After a brief discussion of the victims and crime scenes, the report launches into a profile created to figure out what type of person the Ripper was based on his possible actions before, during, and after the killings. It claims the Ripper probably worked alone and had a long history of fantasizing about violence toward women, perhaps even drawing and writing about it.
Since the killer removed organs from his victims, Douglas suggests he had some knowledge of human anatomy. He was likely Caucasian and "[did] not look out of the ordinary," but seemed socially awkward. Douglas claims it's likely authorities interviewed the Ripper as a suspect but ultimately dismissed him because he didn't resemble a typical killer.
On April 20, 1999, two boys entered Columbine High School in Littleton, CO, and opened fire on their fellow students. Some people believed the Columbine High School massacre was totally out of the blue, but there are items in the Vault that suggest the killers, Dylan Klebold and Eric Harris, were planning the mass shooting for a while.
One person who knew the boys told the FBI they were experimenting with black powder and making explosives for over a year. The file also contains parts of Harris's manifesto, in which he blames teachers, parents, and other students for his actions, saying the killings are because of what they have done.
The FBI has a file in the Vault about a potential warning sign of Klebold and Harris's plan to kill people. Authorities interviewed an unnamed female contact from Oklahoma who said she frequented a right-wing chat room called Bob Enyart Live, where she came across a message from a teenage boy on April 19. It said something bad was going to happen on April 20, possibly in Colorado. The boy also made references to Adolf Hitler's birthday (also April 20) and the Holocaust during this chat.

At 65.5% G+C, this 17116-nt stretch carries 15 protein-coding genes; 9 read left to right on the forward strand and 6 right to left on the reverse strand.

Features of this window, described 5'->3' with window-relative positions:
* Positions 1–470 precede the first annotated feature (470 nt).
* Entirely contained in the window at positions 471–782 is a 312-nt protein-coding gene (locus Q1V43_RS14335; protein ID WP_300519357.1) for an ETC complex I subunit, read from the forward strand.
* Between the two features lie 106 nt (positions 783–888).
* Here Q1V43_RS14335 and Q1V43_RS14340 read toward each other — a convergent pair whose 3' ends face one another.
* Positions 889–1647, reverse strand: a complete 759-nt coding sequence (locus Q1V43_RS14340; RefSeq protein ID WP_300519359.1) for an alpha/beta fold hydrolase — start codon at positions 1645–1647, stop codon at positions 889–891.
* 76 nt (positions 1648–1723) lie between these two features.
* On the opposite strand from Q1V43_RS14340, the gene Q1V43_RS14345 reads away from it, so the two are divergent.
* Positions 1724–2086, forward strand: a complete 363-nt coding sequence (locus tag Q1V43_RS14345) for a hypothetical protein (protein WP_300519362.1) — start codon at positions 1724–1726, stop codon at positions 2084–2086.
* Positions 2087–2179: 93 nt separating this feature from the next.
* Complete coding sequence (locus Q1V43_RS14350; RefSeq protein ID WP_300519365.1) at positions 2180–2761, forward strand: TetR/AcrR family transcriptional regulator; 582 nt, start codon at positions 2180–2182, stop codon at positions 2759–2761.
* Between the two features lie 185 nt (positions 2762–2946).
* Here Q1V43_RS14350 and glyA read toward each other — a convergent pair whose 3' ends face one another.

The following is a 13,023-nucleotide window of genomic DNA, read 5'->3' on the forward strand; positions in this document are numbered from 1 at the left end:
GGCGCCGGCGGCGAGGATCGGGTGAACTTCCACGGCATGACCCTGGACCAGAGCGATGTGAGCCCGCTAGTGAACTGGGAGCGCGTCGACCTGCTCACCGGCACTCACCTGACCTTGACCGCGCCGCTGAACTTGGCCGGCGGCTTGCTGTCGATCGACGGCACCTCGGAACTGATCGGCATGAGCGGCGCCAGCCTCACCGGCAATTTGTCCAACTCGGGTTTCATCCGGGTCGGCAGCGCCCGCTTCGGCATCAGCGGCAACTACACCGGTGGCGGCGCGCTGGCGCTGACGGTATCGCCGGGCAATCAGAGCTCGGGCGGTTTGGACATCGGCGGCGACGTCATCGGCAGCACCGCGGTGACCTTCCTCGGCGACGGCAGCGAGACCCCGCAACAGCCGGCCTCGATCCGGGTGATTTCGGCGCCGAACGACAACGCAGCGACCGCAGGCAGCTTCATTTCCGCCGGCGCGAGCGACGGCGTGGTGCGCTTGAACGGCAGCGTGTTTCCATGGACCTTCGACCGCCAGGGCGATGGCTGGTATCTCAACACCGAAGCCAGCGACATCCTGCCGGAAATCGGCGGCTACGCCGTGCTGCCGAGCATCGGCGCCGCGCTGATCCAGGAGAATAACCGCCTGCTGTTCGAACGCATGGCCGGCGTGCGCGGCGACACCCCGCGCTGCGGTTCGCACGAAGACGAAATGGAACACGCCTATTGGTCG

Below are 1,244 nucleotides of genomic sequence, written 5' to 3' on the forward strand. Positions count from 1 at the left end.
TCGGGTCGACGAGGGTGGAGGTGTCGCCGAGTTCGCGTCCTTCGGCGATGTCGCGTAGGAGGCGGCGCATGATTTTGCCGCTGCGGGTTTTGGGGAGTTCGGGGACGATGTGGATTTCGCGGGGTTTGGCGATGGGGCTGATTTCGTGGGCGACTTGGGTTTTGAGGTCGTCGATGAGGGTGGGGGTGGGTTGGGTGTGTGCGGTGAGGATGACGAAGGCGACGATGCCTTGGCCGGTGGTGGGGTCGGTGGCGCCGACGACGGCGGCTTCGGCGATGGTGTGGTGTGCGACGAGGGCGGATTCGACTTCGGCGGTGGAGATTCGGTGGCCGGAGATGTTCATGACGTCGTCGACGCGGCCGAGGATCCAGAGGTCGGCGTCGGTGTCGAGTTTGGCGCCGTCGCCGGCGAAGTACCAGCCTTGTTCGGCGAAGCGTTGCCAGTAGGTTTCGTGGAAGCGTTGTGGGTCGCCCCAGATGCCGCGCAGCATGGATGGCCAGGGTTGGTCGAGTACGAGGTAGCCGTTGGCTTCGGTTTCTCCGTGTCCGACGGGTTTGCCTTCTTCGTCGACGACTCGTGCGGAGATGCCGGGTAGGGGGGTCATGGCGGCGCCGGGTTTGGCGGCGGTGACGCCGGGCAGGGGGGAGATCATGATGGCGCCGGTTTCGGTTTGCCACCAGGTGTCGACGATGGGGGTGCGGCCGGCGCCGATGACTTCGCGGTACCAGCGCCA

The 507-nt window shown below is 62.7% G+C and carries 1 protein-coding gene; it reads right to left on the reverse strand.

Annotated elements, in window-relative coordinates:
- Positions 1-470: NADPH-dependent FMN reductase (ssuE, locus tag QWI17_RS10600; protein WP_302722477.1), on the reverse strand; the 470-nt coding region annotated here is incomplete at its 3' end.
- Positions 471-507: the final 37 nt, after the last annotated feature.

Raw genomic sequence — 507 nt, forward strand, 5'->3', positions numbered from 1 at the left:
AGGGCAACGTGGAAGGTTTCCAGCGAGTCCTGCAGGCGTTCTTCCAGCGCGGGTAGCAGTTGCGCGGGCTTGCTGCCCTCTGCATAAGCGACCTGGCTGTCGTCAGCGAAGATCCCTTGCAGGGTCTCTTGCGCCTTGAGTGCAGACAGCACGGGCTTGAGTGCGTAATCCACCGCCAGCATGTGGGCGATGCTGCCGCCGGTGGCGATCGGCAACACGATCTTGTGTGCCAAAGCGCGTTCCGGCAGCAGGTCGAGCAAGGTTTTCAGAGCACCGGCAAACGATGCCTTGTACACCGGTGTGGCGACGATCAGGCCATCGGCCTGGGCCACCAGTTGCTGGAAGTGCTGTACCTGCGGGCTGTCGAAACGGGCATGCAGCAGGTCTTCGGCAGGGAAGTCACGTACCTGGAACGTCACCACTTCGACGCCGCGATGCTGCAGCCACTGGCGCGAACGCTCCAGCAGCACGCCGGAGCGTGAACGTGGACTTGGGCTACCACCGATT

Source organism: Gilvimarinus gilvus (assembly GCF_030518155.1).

Mississippi Burning Case
In June 1964 a group abducted and killed three civil rights activists in Neshoba County, MS. Michael Schwerner, Andrew Goodman, and James Chaney were trying to help African Americans in Mississippi register to vote, when a lynch mob formed and murdered the three men. The FBI aggressively searched for anyone with ties to the killings, including police officers and prominent members of the community. The FBI referred to the case as the "Miburn" case, short for Mississippi Burning.
The Vault files show how big the court case truly was: 100 people received subpoenas. It also shows the significant backlash African Americans experienced when they attempted to register to vote. Three men lost their jobs following registration, dismissed because they tried to vote.
John Wayne Gacy confessed to dozens of murders when police arrested him in December 1978. In his FBI case file, there are a few of his previous crimes and arrests with dates and locations. These include battery, sodomy, illegal substance possession, conspiracy to commit a felony, and more. The file also describes Gacy's life before the arrest, noting he once helped run several Kentucky Fried Chicken restaurants.
Some of the oddest and most fascinating things about the file deal with the omissions. Much of the case file has redacted information, leaving only context clues. These subjects include the St. Louis Police Department's cooperation in the arrest, a report on an investigation request sent to the Chicago Police Department, and names of various contacts concerning evidence. There's even a page entirely blacked out, save for the words "armed and dangerous" at the bottom.